Kristen Tracey is a Content Developer at Knewton.
So you’re really prepared for the LSAT. You’ve taken every practice test in every book. You can identify patterns in logic games in your sleep. You should feel confident, but you’re sitting here on test day, frozen with fear. You can’t even remember what the last sentence of the reading comprehension passage was by the time you get to the first question.
Does this scenario haunt you? Being nervous on test day is normal, but being too nervous is one of the major reasons why someone who did all the right things to prepare might still fall down on test day. The LSAT is a big culprit because you’re not supposed to find it easy to finish, even if you’re a top test-taker.
In college, I was a typical stressed-out student. When you’re stressed, you sweat more, your heart palpitates, and you may breathe faster or become jittery. Plus, changes occur in your brain that make your thoughts chaotic and disorganized —not something you want during a test. But then a very wise coworker persuaded me to accompany her to a Bikram yoga class: 90 minutes of intense yoga in a steamy 105-degree room.
I spent the first few minutes trying to hide my giggles as everyone around me, their arms contorted into a “W” shape, took loud, slow, wheezing breaths together. But by the end of class, I was a (very warm) convert, already feeling calmer and even happier after all that hard work. I never managed to touch my forehead to my shins, but what I did learn from years of going to yoga classes is that physical and mental relaxation are much more connected than I’d ever thought.
Whether or not you’re interested in sweating through a whole yoga class, you can still mine this connection as you prepare for a high-pressure standardized test. Focus on these three B’s—breath, bed, and breakfast—and you’ll be on your way. (The Birkenstocks are optional.)
Bikram yoga starts out with an exercise in which you clasp your hands under your chin, breathe in slowly while lifting your elbows towards the ceiling, and then breathe out slowly while stretching your elbows forward. Sound uncomfortable? It is.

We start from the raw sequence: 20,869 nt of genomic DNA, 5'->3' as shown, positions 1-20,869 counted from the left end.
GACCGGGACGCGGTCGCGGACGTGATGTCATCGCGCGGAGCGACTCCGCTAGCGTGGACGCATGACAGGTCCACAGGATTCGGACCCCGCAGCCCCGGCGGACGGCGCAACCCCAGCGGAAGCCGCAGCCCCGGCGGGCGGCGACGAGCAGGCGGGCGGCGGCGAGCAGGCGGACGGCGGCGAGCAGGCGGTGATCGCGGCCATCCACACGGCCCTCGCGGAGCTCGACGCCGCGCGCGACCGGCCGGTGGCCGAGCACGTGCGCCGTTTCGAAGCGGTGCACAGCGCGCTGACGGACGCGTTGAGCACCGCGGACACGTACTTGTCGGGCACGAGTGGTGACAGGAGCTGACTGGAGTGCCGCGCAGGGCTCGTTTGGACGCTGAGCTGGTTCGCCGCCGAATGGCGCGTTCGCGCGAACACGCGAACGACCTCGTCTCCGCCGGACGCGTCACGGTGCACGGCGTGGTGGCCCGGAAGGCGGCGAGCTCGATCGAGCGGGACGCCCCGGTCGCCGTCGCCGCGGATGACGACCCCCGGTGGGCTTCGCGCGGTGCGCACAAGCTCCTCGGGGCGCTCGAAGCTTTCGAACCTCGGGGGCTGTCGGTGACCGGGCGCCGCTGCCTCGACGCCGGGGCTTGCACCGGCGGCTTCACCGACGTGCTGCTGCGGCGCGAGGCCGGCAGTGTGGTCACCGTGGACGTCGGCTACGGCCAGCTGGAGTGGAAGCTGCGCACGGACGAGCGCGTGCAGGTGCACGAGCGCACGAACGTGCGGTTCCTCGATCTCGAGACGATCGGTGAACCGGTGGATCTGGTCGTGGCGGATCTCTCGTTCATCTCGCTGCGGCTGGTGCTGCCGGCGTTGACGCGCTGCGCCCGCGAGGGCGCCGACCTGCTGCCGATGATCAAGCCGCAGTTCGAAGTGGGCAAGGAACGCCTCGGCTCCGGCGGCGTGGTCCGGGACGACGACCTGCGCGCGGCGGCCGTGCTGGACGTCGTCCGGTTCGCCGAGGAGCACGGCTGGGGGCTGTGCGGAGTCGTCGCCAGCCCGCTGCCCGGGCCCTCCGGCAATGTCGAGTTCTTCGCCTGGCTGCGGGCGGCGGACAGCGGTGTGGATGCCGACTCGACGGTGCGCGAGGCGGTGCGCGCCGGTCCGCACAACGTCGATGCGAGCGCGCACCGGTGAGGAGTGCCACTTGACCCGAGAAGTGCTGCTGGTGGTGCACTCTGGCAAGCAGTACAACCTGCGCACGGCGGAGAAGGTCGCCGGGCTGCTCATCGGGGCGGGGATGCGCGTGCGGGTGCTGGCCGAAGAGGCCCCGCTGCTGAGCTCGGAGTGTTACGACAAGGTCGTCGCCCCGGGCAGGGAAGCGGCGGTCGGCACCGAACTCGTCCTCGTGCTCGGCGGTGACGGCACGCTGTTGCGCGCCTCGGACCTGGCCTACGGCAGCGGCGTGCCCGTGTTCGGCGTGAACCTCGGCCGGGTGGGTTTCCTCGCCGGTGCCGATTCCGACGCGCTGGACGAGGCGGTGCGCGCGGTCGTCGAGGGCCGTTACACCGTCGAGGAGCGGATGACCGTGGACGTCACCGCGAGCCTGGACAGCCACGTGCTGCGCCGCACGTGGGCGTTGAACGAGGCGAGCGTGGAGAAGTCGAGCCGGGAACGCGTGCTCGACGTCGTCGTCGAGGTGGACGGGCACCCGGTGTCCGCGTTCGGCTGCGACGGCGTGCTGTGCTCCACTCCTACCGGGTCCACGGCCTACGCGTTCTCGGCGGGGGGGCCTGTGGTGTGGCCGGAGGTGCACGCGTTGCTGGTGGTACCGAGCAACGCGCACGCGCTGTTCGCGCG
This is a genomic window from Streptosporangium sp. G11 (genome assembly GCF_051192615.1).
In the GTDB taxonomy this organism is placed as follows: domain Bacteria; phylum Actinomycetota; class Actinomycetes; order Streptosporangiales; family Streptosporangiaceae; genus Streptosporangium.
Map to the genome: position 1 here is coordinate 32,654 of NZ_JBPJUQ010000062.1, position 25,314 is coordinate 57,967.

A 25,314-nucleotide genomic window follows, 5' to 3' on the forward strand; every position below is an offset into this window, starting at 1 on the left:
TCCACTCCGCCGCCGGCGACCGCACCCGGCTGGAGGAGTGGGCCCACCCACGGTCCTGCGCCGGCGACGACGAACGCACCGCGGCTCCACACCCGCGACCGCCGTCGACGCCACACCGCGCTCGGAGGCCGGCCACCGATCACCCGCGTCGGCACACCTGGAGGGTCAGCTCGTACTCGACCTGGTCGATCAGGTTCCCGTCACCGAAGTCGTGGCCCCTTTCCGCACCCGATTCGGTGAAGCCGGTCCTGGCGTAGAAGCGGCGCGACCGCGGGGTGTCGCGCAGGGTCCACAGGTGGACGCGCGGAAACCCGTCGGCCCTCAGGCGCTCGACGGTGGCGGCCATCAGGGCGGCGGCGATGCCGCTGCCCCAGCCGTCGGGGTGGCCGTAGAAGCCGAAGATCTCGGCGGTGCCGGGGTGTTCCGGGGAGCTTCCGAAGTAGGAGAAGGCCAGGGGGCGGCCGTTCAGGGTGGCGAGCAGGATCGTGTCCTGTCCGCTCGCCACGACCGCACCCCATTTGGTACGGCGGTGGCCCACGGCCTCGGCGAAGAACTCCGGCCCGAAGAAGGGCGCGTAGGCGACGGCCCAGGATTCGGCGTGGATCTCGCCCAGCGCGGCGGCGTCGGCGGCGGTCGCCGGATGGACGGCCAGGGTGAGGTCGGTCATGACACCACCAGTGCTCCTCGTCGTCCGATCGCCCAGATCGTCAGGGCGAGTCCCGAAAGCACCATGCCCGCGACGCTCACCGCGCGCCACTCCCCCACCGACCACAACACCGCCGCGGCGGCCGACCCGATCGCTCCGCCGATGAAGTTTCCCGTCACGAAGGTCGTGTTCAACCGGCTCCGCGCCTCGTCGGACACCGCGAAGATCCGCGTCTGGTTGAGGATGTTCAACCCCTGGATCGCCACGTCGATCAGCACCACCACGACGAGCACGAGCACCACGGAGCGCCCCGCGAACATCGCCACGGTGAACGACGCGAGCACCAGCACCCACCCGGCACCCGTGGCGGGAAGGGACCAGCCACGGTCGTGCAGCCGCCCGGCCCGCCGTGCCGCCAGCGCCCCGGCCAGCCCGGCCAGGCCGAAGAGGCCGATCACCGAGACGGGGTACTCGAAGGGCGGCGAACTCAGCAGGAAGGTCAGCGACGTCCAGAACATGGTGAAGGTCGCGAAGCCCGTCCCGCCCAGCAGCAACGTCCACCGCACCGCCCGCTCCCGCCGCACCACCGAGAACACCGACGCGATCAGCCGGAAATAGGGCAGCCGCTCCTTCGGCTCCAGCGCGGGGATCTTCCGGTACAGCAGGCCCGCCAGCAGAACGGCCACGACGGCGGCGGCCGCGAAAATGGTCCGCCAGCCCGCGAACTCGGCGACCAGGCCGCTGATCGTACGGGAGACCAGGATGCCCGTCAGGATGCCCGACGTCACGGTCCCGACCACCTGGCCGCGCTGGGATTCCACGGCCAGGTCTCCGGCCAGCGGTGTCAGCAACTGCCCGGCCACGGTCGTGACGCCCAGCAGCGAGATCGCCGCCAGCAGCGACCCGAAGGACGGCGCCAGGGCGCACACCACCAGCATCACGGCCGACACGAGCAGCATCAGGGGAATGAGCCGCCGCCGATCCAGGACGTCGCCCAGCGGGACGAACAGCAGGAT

Whenever you find yourself in a panic, you can use this simple breathing technique. Psychologists swear by it, and all you need is oxygen.
Sit up with your back loose but straight, rest your hands on your knees and your feet on the ground a few inches apart, and start counting through slow, even breaths. Air should come in through your nose and out through your mouth. Once you’ve gotten to thirty breaths, the symptoms of anxiety will probably have lessened.
We’d recommend taking those thirty slow breaths whenever studying stresses you out. But if you’re in the middle of the actual test, you probably don’t have time for thirty. It’s okay — just five breaths can accomplish a similar effect.
Pro tip: Let your thoughts come and go while you count your breaths, without trying to control them. Sternly telling yourself not to think about anything usually has the opposite effect!
Make sure you don’t ignore visits from the Sandman while you’re prepping for the LSAT. Not only does sleep actually help your memory — probably more than the extra hours of cramming would — but, that’s right, it will also help you cope with stress.
Caffeine at night will mess up your sleep, there’s no question. (So will alcohol, so don’t fall prey to the temptation of drinking to “relax.”) In fact, caffeine in the morning should be kept to a minimum too. Recent studies actually suggest that caffeine might be mostly a placebo: it doesn’t improve alertness, and instead just staves off the drowsy symptoms of withdrawal.
Pro tip: You’ve heard this one before, but don’t study near your bed. You can’t forget you have the LSAT coming up when your head is resting on the same pillow that you use to prop up your study materials.
So you didn’t finish that last question before time was called? Instead of dwelling on the past, move on and concentrate on the next section. One benefit of breakfast is that it keeps your mood on an even keel throughout the day. You’ll be able to respond to setbacks better.
Nutrition experts give all kinds of conflicting advice over what kinds of food are actually better for your brain. The two clearest things are that a nutritious breakfast will help your mental performance, and that highly fatty foods will harm it. Still, enjoy whatever you decide to eat, knowing that you’re helping yourself out by eating something.
Pro tip: At Knewton, we love bagels with cream cheese in the morning. Make that a whole wheat bagel (and maybe swap the cream cheese for peanut butter or scrambled eggs), and you’ve got yourself some great brain food. Yum!
Posted in Test Prep